Context. The topical gel known as "ABH gel," comprising lorazepam (Ativan®), diphenhydramine (Benadryl®), and haloperidol (Haldol®), is frequently used to treat nausea because of its perceived efficacy, relatively low cost, and ease of use in the home setting. There are limited scientific data on this medication, however. Recent pilot studies showed no absorption of the active ingredients of the gel, prompting further prospective studies into the cause of the perceived efficacy in the clinical setting.
Objectives. To determine any difference in the effectiveness of ABH gel compared with placebo in cancer patients with nausea.
Methods. A randomized, double-blind, placebo-controlled, crossover, noninferiority clinical trial was developed to test the hypothesis that there is no difference in the effectiveness of ABH gel compared with placebo in cancer patients with nausea. The primary outcome was the difference in nausea score (on a 0-10 scale) at baseline and at 60 minutes in each treatment group. The difference in the ABH gel-treated group compared with placebo was evaluated for noninferiority. Secondary outcomes included the number of vomiting episodes and side effects over time.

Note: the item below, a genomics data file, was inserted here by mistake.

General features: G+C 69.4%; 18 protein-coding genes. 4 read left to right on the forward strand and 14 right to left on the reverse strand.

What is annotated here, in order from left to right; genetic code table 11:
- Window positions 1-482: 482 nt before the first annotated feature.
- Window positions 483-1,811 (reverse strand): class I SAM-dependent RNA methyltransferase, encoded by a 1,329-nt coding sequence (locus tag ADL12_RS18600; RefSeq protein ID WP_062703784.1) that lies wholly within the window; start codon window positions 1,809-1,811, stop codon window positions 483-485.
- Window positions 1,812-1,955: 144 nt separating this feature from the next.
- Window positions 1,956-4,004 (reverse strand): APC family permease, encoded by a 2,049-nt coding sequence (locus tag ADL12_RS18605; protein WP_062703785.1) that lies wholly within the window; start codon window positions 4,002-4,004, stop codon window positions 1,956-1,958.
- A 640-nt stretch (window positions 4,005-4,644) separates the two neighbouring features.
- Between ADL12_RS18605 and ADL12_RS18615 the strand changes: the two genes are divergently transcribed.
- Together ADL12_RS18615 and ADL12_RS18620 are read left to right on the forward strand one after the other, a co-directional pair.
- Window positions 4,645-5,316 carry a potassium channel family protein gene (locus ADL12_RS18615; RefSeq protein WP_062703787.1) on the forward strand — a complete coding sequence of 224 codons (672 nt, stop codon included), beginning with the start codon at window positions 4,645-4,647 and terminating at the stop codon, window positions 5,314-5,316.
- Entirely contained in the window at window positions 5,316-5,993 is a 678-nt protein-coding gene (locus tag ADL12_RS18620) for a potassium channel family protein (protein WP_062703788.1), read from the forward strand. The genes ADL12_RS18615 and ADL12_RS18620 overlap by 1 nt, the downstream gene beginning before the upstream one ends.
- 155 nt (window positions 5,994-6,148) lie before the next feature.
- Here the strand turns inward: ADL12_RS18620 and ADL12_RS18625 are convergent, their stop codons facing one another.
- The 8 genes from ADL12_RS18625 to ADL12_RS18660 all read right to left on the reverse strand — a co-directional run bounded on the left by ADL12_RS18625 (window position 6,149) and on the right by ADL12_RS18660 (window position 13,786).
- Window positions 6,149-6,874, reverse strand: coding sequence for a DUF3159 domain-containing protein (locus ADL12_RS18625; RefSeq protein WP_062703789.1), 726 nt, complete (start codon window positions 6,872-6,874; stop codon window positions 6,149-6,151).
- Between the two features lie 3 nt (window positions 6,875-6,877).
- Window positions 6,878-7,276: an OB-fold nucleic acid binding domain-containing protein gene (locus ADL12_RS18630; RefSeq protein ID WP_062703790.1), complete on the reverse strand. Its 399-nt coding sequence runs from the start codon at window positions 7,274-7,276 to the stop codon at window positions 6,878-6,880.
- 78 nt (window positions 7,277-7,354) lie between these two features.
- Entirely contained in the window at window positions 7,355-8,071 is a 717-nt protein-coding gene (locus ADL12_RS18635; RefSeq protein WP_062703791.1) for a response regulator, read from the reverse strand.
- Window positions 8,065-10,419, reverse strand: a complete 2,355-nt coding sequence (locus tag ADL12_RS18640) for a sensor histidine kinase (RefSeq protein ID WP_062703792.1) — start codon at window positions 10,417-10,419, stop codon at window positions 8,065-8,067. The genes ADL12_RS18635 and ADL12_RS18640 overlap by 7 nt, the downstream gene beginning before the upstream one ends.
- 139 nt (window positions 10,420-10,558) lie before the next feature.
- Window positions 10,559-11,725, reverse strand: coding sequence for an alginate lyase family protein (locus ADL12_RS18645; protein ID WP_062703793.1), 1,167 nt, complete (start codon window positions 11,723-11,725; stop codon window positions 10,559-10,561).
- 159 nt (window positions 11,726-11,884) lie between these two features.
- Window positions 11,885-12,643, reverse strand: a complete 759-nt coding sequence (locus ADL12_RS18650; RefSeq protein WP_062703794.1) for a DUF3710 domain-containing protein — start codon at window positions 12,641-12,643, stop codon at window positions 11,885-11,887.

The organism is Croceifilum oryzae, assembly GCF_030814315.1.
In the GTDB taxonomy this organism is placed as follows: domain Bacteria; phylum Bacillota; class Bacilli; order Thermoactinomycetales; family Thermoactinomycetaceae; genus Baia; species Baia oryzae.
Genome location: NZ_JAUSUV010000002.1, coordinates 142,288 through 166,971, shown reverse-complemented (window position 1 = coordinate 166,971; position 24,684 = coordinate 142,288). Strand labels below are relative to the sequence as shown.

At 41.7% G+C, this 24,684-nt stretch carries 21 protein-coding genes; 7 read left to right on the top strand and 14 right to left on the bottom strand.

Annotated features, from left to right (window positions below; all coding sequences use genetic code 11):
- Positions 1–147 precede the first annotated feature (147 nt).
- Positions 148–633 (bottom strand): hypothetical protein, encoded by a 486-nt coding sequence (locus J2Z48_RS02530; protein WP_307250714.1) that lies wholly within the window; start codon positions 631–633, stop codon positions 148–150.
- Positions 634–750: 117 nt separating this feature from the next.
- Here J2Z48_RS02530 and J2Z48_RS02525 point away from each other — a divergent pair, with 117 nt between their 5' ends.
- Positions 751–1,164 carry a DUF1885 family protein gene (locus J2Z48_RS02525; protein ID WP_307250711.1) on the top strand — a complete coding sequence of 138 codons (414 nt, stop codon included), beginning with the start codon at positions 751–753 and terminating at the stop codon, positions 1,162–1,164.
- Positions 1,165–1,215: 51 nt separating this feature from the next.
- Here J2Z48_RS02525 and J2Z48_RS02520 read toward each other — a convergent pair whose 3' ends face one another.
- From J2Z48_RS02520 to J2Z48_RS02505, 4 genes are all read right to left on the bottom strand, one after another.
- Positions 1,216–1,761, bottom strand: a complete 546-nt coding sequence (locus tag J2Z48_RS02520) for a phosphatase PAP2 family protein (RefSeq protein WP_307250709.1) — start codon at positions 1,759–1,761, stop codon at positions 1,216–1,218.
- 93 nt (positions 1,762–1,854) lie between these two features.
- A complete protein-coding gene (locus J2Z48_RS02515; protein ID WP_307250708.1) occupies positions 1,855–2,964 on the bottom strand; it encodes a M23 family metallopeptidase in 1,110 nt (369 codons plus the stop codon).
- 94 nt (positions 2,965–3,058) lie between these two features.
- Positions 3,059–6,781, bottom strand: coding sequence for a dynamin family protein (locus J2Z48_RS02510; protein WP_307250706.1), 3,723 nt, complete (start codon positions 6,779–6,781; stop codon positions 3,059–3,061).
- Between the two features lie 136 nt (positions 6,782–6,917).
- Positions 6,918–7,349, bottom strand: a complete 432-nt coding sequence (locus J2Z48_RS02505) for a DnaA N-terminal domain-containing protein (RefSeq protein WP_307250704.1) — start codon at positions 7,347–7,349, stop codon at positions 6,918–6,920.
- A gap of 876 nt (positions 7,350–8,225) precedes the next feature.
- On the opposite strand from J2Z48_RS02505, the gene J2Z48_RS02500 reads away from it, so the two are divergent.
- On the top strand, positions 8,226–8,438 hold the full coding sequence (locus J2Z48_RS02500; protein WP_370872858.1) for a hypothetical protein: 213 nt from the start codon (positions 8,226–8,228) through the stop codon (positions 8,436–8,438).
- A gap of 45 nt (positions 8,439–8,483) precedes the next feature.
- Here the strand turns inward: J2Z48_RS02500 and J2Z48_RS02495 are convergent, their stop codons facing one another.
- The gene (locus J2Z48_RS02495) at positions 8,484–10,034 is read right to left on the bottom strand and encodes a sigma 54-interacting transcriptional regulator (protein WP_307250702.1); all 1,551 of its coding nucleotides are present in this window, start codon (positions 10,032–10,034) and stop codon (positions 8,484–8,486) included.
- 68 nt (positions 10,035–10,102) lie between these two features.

Results. The mean change in nausea score from baseline to 60 minutes after treatment in the ABH gel group was 1.7 ± 2.05 and 0.9 ± 2.45 for the placebo group (P = 0.42). The placebo group was found to be noninferior to the ABH gel group in reducing the nausea score. ABH gel also did not decrease vomiting events better than placebo (P = 0.34). Only one patient reported any side effects from the treatments in either arm of the study.
Conclusion. ABH gel in its current formulation should not be used in cancer patients experiencing nausea.
- topical antiemetics
ASJC Scopus subject areas
- Clinical Neurology
- Anesthesiology and Pain Medicine